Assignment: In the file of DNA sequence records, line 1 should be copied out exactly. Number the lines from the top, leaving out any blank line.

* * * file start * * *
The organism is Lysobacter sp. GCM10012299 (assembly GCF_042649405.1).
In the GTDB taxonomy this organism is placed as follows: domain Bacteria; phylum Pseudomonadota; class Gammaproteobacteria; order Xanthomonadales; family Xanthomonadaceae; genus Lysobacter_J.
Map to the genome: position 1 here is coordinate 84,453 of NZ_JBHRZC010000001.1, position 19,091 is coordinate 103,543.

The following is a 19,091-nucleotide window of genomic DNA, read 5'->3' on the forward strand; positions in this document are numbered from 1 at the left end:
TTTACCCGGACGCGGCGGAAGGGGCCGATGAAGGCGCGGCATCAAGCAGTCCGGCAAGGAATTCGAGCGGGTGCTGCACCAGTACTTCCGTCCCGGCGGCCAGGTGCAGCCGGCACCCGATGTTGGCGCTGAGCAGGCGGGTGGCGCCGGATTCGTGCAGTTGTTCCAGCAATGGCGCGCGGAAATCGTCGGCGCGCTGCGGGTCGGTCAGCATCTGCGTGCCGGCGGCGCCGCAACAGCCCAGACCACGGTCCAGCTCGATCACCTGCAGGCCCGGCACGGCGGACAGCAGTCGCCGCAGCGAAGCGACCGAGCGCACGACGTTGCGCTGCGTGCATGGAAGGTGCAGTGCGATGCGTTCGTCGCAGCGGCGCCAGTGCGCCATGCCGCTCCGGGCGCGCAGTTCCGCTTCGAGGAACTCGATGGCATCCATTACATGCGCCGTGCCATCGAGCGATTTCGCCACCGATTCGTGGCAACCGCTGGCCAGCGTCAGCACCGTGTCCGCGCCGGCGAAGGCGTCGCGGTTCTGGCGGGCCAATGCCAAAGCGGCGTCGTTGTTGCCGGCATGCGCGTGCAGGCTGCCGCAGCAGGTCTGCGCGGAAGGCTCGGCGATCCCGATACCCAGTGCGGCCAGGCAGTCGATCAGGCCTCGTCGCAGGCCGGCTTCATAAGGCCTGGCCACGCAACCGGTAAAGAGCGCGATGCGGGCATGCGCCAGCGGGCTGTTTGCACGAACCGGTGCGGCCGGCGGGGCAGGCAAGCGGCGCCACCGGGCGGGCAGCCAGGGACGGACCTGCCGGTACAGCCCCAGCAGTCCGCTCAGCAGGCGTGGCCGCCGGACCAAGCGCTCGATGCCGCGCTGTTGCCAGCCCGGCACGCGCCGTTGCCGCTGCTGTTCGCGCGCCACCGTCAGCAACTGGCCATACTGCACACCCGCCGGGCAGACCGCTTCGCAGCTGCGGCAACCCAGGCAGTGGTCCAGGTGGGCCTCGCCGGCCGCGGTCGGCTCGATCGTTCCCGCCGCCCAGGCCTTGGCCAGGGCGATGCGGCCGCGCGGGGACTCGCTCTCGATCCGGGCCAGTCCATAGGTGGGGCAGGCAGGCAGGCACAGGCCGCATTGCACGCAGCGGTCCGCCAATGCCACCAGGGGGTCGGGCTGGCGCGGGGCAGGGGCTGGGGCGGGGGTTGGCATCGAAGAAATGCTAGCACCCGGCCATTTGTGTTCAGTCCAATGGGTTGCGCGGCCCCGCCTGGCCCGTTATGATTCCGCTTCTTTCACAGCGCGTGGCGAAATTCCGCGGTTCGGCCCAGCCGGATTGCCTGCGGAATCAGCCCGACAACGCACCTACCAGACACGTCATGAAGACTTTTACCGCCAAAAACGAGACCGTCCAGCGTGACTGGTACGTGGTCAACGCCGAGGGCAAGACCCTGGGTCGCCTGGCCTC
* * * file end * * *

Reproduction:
The organism is Lysobacter sp. GCM10012299 (assembly GCF_042649405.1).